Priceless: The unfathomable cost of too big to fail

Just how big is the benefit that too-big-to-fail banks receive from their implicit taxpayer backing? Federal Reserve Chairman Ben Bernanke debated just that question with Massachusetts senator Elizabeth Warren during a recent hearing of the Senate Banking Committee. Warren cited a Bloomberg study based on estimates from the International Monetary Fund that found the subsidy, in the form of lower borrowing costs, amounts to some $83 billion a year.

Bernanke, who has argued Dodd-Frank financial reforms have made it easier for regulators to shut down troubled institutions, questioned the study’s validity.

“That’s one study Senator, you don’t know if that’s an accurate number.”

100-years of solitude in the euro zone

The euro zone slipped deeper into recession than economists expected in the fourth quarter of 2012 as Germany and France– the region’s two largest economies – shrank 0.6 percent and 0.3 percent respectively on a quarterly basis.

The data is a reminder of the plight still facing the euro zone as it struggles to shake off a three-year debt crisis, which the region has sought to fight with harsh, growth-crimping austerity.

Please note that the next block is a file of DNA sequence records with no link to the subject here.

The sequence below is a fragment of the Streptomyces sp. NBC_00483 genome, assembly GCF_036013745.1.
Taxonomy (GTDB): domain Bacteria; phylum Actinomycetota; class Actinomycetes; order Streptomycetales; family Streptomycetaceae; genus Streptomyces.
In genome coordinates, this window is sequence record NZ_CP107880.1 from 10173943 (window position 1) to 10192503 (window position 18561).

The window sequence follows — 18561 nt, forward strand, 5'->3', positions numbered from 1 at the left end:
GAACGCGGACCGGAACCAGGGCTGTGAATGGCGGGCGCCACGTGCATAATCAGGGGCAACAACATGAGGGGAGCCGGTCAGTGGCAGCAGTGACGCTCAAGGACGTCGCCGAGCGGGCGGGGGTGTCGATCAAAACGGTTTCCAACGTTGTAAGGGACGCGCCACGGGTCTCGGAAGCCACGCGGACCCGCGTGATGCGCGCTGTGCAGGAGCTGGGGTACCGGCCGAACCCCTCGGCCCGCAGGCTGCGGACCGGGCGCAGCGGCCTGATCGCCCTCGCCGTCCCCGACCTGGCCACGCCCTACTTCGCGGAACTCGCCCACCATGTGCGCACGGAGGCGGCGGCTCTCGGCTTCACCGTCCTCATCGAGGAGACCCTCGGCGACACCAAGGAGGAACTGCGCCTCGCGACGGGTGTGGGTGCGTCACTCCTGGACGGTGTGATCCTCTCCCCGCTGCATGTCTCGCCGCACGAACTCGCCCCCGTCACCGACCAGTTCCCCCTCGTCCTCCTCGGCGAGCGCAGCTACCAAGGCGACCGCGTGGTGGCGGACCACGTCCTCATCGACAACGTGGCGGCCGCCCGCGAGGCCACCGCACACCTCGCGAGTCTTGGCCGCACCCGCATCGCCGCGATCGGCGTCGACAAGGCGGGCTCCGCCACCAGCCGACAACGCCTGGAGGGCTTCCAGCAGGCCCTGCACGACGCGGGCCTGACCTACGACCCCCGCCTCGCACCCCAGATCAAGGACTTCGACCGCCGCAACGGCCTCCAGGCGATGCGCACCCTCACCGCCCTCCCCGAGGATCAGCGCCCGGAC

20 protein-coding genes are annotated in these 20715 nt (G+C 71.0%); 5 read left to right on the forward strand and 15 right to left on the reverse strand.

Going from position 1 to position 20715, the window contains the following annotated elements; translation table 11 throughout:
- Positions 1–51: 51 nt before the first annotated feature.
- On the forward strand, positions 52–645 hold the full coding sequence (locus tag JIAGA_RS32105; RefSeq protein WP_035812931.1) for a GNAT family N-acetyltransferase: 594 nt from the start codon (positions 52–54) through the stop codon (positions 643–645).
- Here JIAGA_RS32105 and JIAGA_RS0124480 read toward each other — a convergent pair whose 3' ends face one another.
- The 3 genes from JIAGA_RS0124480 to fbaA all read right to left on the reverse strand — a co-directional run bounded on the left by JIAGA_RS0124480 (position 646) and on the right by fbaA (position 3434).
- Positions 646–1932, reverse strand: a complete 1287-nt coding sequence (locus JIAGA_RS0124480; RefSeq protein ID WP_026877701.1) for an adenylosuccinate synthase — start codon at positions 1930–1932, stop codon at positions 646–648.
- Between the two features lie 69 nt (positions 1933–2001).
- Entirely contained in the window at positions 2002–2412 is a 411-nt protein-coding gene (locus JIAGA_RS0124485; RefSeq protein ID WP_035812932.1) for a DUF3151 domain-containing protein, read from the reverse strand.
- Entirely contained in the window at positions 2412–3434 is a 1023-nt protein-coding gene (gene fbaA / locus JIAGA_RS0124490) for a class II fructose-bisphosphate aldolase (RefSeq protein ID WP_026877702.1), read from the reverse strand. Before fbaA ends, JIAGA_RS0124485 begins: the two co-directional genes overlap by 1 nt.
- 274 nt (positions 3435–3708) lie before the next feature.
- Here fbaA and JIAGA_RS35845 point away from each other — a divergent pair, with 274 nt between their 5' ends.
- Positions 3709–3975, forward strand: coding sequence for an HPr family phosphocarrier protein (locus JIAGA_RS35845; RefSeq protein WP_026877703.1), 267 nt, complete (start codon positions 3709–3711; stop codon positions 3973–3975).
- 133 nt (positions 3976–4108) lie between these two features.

The European Central Bank’s promise to buy the bonds of struggling sovereigns has spurred investors back into those markets and helped reduce borrowing costs. While one trillion euros of cheap funding made available to banks in late 2011 and early 2012 also gave investors greater confidence, the benefits of such policies have yet to translate into improvements in the real economy.

Irish setback

We’ve been saying for some time that while the immediate heat may be off the euro zone, therein lies a danger – that policymakers will relax their efforts to remould the bloc into a tougher structure that can withstand future crises, and possibly even allow this crisis to flare back into life.

Exhibit A has been the apparent backsliding on what we thought was a concrete plan to allow the euro zone rescue funds to recapitalize banks directly from next year, thereby removing the onus on highly indebted governments to do so. Over the weekend we got Exhibit B courtesy of a Reuters exclusive.

We reported that the European Central Bank had rejected Ireland’s solution to avoid the crippling cost of servicing money borrowed to rescue its failed banking system – debt servicing would amount to around 3 billion euros a year for the next 10 years. Dublin wanted to convert the promissory note into long-term bonds. The ECB decided last week that that crossed its red line of monetary financing.